Advice for Pastors
It happened again. There I was meeting with a pastor who I thought was on top of the world, and it turns out his church is a mess (his opinion) and he’s deeply depressed.
With more than 45,000 churches in America (not counting house churches), you’d think that every now and then I’d meet a pastor who didn’t deal with a deep sense of failure and regret and felt her or his church was just fine.
They’re probably out there, but if you’ve been reading my blogs for long, you know that the typical pastor I meet with is one of those who is fed up with church as usual and the busyness of doing things that don’t matter to Jesus.
If you’re a pastor and reading these words, the odds are pretty good that you deal with loneliness, feelings of inadequacy, shame, and you’re probably thinking that if you could do anything else to make a living, maybe you’d give it a shot.
If you and I were sitting across a table in a coffee shop, here’s the short list of what I’d tell you to do:
Give up on the idea that you’re going to someday arrive, have it all together, and that your church will grow into one of those that everyone is talking about. You know as well as I do that you didn’t sacrifice to go into this work because you wanted to be a big deal (And if you do want to be a big deal, get out now before you destroy people!). There was something in you that wanted to make a difference in people’s lives in the name of Christ.
The best time to admit your weaknesses, fears, doubts, and failures is yesterday. Only your humility — trusting God and others with the real you — will earn the trust you need to lead and influence our Father’s children. Take off the mask, take a deep breath of grace, and admit who you really are.
Start telling the truth to your spouse, your board, and even the church (when appropriate). Most of the pastors I’ve talked to who are leaving a ministry have never been honest with their leaders concerning their personal needs and frustrations. It’s one of Satan’s most effective lies that personal conflicts will get better if you leave them alone and just keep “preaching the Word” and leading the church. Unreconciled relationships come undone and they will prove to be your undoing. Do you really want to uproot your family and give up your dream because you didn’t have the courage to be hones with your leaders, staff, and the entitled and petty people who wear you out?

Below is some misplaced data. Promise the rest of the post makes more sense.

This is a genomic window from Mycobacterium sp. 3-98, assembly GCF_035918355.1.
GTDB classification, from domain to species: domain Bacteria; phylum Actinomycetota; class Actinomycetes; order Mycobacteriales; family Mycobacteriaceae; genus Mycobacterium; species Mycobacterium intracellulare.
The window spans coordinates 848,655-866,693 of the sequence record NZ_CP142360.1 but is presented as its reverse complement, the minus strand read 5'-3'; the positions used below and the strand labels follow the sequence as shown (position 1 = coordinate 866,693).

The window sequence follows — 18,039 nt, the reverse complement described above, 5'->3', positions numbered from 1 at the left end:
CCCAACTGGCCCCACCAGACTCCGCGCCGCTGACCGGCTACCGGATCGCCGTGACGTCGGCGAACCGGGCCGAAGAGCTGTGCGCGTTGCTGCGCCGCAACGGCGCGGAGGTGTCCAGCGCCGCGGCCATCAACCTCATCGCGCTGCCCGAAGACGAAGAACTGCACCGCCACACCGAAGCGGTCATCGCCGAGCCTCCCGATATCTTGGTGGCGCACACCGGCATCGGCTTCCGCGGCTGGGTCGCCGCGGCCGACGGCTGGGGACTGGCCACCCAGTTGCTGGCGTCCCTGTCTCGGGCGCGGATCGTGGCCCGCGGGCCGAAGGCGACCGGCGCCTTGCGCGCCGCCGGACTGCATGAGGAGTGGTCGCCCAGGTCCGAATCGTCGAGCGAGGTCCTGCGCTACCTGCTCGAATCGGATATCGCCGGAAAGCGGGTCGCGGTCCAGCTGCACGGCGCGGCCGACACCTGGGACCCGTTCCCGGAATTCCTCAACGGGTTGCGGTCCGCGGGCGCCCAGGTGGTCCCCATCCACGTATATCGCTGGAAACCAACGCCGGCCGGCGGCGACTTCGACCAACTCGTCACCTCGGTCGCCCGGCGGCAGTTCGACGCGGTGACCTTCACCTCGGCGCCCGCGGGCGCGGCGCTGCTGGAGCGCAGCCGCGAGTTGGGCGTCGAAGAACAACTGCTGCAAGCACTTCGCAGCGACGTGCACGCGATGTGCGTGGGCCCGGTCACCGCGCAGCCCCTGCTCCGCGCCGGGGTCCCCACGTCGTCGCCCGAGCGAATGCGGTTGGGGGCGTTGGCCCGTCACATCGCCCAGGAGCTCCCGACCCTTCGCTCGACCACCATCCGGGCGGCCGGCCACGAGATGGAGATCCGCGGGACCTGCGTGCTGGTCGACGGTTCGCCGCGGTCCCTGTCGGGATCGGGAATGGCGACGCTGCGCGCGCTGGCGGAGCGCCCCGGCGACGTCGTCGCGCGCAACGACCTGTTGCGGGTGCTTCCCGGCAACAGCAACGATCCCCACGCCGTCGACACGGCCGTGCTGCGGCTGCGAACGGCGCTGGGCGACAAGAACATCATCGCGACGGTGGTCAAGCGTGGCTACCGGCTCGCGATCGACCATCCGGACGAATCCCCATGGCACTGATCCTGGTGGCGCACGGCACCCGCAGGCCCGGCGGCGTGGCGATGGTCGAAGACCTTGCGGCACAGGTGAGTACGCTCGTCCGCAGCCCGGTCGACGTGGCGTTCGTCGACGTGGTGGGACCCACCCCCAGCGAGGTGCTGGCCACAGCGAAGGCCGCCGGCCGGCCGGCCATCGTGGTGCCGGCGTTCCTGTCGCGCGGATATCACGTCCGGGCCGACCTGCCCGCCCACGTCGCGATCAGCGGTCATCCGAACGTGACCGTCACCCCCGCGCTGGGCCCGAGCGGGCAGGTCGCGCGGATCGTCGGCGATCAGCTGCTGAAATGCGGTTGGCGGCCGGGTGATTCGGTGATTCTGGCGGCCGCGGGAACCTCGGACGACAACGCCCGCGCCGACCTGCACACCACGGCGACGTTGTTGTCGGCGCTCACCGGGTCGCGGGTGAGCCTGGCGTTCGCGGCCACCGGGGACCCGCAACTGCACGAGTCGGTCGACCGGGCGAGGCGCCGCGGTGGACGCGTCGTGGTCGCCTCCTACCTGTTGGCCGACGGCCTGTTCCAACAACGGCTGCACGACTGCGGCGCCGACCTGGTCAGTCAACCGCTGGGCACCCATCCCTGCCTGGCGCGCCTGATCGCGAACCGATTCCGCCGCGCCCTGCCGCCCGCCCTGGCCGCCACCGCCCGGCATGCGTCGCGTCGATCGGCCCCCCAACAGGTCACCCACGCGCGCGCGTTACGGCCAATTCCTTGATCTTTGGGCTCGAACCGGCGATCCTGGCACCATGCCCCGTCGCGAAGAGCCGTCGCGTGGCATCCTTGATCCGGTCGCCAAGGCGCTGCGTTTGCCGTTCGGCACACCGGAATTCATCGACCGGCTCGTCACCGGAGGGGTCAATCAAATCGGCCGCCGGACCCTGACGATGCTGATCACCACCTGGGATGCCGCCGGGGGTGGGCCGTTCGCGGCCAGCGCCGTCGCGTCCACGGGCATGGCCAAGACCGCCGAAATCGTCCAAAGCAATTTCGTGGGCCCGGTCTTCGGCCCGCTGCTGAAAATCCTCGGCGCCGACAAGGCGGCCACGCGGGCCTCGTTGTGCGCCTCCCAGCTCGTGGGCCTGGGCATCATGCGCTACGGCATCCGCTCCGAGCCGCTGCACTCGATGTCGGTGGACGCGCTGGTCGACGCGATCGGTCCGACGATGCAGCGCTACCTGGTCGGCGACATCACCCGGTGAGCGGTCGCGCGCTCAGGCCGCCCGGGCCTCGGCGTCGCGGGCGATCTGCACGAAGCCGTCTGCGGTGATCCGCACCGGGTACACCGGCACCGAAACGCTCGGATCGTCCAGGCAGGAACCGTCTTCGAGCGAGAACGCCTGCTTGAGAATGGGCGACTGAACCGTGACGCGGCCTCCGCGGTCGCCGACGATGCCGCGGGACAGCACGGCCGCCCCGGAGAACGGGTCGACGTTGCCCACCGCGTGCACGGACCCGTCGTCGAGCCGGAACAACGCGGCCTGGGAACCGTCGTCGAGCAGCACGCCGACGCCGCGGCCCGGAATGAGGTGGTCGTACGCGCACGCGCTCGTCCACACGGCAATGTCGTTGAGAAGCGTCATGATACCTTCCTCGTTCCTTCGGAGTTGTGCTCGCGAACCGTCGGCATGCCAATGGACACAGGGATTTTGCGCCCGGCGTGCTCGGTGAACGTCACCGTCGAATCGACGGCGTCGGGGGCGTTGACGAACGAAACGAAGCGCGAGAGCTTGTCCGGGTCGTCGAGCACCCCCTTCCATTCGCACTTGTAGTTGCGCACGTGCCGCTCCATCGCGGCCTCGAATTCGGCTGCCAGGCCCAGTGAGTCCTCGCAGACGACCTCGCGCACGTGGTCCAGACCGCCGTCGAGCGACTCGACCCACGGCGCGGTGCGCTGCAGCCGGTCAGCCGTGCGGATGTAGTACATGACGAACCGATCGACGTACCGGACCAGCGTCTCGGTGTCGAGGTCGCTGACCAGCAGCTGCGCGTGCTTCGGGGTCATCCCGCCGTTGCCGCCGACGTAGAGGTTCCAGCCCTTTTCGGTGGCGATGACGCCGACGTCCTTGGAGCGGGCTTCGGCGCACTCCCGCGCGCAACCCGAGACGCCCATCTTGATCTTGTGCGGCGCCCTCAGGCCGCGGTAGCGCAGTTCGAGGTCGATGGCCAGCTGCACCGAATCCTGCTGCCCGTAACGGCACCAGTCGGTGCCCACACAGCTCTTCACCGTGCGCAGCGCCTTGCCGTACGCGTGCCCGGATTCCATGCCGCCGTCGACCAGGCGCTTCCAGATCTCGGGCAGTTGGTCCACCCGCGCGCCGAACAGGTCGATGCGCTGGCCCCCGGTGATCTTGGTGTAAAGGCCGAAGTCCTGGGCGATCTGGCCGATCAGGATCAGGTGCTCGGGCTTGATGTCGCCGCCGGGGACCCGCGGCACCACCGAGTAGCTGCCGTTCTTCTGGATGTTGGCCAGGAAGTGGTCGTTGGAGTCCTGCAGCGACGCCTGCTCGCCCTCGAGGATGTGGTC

Make disciples! The last time I checked, Jesus is really smart. He told you to make disciples because that is what will invigorate your redeemed heart. You know as well as I do that you sometimes hit Sunday evening asking, “What did I really accomplish for God’s kingdom?” If you’ll make disciples the answer to that is always, “I made a difference in the life of this person and encouraged them to walk with my Savior.”
Find a group of trusted friends and intentionally build deep community where you can receive the type of love that tells you the truth but stands with you on your worst day. Judy and I started our group about a decade ago because we were tired of living alone. If you need help in building this group, I’d be happy to assist you. These three couples (who are not a part of our church) have become the most deeply transformative dynamic in our lives.
Pastors conferences, in general, are run by absolutely wonderful and godly people. Pastors conferences, in general, are really irrelevant to what you’re doing in the trenches of the local church. They are often where leaders just learn new ways to wear out their people as they chase the idol of growth in numbers and budget. It’s way more likely that you will discover the help you need by building relationships with others pastors, especially those with a few decades of leading churches and who just might love you well.
Shepherding a church is a tremendous privilege and experience. It satisfies like no other profession. It gives you a front row seat to the power of the Living God in people’s lives. The church is a living and vibrant expression of the life of Christ. You should enjoy it. Don’t quit.